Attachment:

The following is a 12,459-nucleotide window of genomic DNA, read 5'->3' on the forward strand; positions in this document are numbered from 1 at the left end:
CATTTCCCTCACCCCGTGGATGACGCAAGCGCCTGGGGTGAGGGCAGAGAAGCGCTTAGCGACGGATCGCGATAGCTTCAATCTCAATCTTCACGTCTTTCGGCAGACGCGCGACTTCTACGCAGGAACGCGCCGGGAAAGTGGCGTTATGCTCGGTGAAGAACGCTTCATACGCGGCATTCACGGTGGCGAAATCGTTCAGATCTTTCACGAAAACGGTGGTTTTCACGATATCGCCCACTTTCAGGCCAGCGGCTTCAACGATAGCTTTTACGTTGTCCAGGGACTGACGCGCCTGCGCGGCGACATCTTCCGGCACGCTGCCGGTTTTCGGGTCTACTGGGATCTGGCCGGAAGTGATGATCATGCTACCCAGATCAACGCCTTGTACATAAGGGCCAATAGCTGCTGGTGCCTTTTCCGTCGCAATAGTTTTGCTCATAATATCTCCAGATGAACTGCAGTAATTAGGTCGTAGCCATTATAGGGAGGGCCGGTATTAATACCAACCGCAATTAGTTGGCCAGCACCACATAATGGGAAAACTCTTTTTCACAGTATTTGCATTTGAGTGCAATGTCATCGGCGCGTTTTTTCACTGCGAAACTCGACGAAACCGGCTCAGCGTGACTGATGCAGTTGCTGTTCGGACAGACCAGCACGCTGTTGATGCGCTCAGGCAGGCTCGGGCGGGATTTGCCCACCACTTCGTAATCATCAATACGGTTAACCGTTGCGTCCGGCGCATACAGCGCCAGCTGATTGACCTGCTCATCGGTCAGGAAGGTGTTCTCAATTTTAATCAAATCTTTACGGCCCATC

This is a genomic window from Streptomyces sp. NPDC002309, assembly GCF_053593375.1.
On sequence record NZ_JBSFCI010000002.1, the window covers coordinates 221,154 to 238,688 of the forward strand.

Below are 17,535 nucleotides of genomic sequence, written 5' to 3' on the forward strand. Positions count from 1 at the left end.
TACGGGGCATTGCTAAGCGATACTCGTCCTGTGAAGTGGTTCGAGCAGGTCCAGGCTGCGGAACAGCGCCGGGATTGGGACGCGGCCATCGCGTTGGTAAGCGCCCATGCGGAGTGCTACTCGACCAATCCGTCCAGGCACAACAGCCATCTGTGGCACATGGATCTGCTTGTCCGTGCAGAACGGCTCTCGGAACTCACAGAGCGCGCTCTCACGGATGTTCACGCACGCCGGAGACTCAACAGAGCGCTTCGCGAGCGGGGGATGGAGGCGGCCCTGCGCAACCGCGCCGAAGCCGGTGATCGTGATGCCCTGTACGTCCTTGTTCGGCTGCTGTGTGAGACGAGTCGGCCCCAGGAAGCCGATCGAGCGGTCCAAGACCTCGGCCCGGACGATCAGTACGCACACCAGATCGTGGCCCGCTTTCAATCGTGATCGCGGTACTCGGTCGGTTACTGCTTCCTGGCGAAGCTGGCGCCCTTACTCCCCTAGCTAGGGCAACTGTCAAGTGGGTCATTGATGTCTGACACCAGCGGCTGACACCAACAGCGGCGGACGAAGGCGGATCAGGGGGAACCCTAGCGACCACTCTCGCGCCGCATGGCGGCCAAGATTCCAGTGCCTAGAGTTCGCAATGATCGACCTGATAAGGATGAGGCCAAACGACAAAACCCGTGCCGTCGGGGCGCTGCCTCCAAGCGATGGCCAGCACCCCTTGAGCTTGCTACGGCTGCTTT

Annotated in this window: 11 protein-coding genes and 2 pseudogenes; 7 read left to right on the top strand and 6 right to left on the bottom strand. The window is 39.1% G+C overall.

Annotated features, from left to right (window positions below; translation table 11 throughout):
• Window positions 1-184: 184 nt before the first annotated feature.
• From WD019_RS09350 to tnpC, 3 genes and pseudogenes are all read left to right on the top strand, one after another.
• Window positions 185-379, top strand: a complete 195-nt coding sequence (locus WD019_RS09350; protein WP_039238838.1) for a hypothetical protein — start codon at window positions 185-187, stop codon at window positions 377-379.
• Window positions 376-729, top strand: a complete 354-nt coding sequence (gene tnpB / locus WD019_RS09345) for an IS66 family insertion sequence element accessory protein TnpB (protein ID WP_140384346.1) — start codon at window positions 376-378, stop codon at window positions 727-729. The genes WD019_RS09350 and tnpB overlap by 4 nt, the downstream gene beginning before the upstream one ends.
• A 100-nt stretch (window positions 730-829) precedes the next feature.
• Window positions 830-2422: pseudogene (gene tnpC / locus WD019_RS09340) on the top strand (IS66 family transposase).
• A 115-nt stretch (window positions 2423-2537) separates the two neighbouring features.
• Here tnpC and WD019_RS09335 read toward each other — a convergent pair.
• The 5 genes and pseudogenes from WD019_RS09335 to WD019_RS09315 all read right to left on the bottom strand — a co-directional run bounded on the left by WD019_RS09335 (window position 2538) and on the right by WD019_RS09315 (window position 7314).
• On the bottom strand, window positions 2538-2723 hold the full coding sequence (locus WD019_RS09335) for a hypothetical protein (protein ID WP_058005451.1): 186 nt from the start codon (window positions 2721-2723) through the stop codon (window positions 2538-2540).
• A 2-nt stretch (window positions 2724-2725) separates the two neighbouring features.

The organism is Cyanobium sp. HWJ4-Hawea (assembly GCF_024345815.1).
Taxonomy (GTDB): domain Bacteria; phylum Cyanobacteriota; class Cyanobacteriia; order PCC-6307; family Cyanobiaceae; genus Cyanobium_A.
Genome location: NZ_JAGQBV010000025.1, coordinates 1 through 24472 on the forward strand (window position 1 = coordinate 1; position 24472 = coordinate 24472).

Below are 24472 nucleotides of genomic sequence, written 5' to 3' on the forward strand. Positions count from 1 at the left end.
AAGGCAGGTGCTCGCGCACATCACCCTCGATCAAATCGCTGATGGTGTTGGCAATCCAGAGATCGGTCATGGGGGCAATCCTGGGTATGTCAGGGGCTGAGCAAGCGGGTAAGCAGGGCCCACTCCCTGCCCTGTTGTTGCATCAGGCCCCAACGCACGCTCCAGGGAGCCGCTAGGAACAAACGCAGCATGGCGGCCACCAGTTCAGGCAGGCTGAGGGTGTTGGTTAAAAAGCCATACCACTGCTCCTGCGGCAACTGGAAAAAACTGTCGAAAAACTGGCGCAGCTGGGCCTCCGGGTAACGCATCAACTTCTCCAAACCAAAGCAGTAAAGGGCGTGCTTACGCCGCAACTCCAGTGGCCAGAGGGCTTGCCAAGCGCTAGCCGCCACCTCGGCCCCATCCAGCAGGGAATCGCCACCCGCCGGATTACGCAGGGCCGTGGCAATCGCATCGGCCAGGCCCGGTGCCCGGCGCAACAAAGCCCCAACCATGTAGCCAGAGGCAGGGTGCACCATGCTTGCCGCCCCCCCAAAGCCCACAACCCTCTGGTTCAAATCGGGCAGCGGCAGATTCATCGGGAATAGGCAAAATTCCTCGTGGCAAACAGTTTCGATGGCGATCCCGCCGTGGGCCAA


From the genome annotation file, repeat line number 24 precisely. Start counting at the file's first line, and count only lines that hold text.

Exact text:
AAGGCAGGTGCTCGCGCACATCACCCTCGATCAAATCGCTGATGGTGTTGGCAATCCAGAGATCGGTCATGGGGGCAATCCTGGGTATGTCAGGGGCTGAGCAAGCGGGTAAGCAGGGCCCACTCCCTGCCCTGTTGTTGCATCAGGCCCCAACGCACGCTCCAGGGAGCCGCTAGGAACAAACGCAGCATGGCGGCCACCAGTTCAGGCAGGCTGAGGGTGTTGGTTAAAAAGCCATACCACTGCTCCTGCGGCAACTGGAAAAAACTGTCGAAAAACTGGCGCAGCTGGGCCTCCGGGTAACGCATCAACTTCTCCAAACCAAAGCAGTAAAGGGCGTGCTTACGCCGCAACTCCAGTGGCCAGAGGGCTTGCCAAGCGCTAGCCGCCACCTCGGCCCCATCCAGCAGGGAATCGCCACCCGCCGGATTACGCAGGGCCGTGGCAATCGCATCGGCCAGGCCCGGTGCCCGGCGCAACAAAGCCCCAACCATGTAGCCAGAGGCAGGGTGCACCATGCTTGCCGCCCCCCCAAAGCCCACAACCCTCTGGTTCAAATCGGGCAGCGGCAGATTCATCGGGAATAGGCAAAATTCCTCGTGGCAAACAGTTTCGATGGCGATCCCGCCGTGGGCCAA